is nearly equal to the predicted red curve.
The 2nd screenshot shows the "Locked State" to avoid unintended changes.

6.) Use the auEQ internal audio player to playback music through your HiFi-System via dock-connector, cable or AirPlay.

auEQ internal audio player

auEQ in comparison to classical Equalization Techniques:

Most of the room equalization techniques work over the whole frequency range and try to correct for dips and peaks. This causes issues, which are described further down.

The auEQ limits its working range to frequencies below of 320 Hz that aren’t easy to control by classical acoustic measures like bass traps. Furthermore, by just reducing peaks, caused by room modes, the impact of the equalizer itself is very subtle.

Not touching higher frequencies does not mean that the correction is incomplete, in fact quite the opposite is true, because room modes of higher frequencies are very well controlled in a normal listening room filled with furniture and therefore do not create significant peaks in the frequency spectrum.


Technical details of the Analyzer, Equalizer and Audio-Player:

- The analyzer uses a slow sinus sweep to assure that all room resonances are excited to find significant room modes for equalizing.

- The equalizer works on peaks not dips to make sure that the non minimum-phase response of the room does not create problems like pre-ringing and phase errors. Room modes / resonances and therefore peaks exhibit a minimum phase response, which makes them an optimal target for the used IIR-filters.

- The filter algorithms of the audio core are implemented in 64 bit precision to ensure best audio quality.

- The full parametric IIR-filter algorithms are used in audio mastering applications too because of their musical sounding.

- Currently it is not possible to combine the smart equalizer with the iOS internal audio player, which made it necessary to implement a completely new customized player that offers an option to switch the equalizer ON and OFF for A/B-Comparisons. If there is an AirPlay device available then this can be selected for audio playback.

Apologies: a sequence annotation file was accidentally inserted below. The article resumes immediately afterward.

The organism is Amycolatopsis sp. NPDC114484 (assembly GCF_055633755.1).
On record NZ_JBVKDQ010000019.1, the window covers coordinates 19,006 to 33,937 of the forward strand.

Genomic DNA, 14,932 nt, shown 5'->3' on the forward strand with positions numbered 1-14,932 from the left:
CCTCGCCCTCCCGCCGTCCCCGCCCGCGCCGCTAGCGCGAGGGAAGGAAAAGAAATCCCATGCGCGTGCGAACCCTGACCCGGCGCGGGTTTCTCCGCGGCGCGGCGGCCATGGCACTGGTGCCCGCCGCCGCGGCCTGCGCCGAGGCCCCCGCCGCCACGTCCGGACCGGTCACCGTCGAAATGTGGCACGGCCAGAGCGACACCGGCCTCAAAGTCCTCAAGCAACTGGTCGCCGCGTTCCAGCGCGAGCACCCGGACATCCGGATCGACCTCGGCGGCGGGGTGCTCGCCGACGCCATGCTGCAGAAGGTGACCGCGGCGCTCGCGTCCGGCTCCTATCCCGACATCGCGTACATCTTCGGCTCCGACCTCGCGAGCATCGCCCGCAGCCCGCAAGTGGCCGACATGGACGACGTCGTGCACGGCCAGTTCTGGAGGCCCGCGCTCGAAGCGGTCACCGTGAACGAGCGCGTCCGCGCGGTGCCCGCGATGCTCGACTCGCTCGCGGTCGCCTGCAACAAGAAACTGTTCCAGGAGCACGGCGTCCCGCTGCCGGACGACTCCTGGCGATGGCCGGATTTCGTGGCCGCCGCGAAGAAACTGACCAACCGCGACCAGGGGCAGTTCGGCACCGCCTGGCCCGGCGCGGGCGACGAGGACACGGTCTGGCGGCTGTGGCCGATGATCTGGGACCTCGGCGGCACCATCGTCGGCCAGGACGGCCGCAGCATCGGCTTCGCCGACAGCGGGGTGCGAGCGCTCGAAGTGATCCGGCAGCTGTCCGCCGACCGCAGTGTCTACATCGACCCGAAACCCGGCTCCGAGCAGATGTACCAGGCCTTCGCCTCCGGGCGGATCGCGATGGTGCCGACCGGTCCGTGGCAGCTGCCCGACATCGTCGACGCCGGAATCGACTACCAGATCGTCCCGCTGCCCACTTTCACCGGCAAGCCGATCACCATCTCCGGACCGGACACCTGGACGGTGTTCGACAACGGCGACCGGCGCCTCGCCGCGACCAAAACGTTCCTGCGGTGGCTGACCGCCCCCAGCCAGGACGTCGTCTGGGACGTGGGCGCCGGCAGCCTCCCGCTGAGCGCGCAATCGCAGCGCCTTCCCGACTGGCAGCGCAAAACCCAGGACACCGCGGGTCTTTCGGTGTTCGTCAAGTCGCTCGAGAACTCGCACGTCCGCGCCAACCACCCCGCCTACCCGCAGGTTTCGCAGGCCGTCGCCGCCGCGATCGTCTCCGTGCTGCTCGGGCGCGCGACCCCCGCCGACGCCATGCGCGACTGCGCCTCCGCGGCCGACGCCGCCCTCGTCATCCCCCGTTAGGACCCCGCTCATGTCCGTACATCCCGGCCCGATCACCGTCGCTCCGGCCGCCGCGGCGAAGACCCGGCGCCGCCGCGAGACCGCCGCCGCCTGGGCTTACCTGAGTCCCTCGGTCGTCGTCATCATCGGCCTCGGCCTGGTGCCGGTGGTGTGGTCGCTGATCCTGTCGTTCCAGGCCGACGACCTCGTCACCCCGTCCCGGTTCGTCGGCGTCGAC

Frequently asked Questions:

1.) Do I need a special measuring microphone?

No, because there is no need to measure absolute values. We just need to identify peaks, which are then controlled by the attenuation of the calculated equalizer bands. An external microphone could improve the detection of very low frequencies, but the iPhone’s microphone is really good enough.


2.) Why not correcting dips in the frequency amplitude/magnitude response?

Dips do not contain much energy and would need a lot of gain and therefore amplifier power to be compensated. They exhibit a non-minimum phase response, which makes them difficult to control. Beyond that, dips in the frequency magnitude response are not that audible and therefore disturbing as peaks.


3.) Why don’t correcting the full frequency magnitude response?

Inverting the full bandwidth of frequency amplitude and phase response to try room response perfection causes several problems:

a.) The correction just works for a single very small listening position

b.) The wavelength of frequencies higher than 320 Hz gets quite short, which causes again problems with the listening position, whereas a correction of room modes applied by auEQ is nearly valid for the whole listening room.

c.) Artifacts like pre-ringing and phase errors get introduced. That is even worse for higher frequencies because it impacts the stereo sound stage.

d.) A complete flat room response causes an unnatural listening experience.


4.) How should I optimize my listening room?

It is always the best approach to apply first any acoustical measures possible. For example reduce the reverberation time for higher frequencies with normal furniture and for lower frequencies with special bass traps like Helmholtz-Resonators (if there is enough space). Unfortunately, those resonators are quite huge, which justifies the usage of auEQ to tame frequencies below 320 Hz.

Even if you’re not planning to use auEQ as audio player the app still provides a low frequency analyzer helping you to identify room resonances.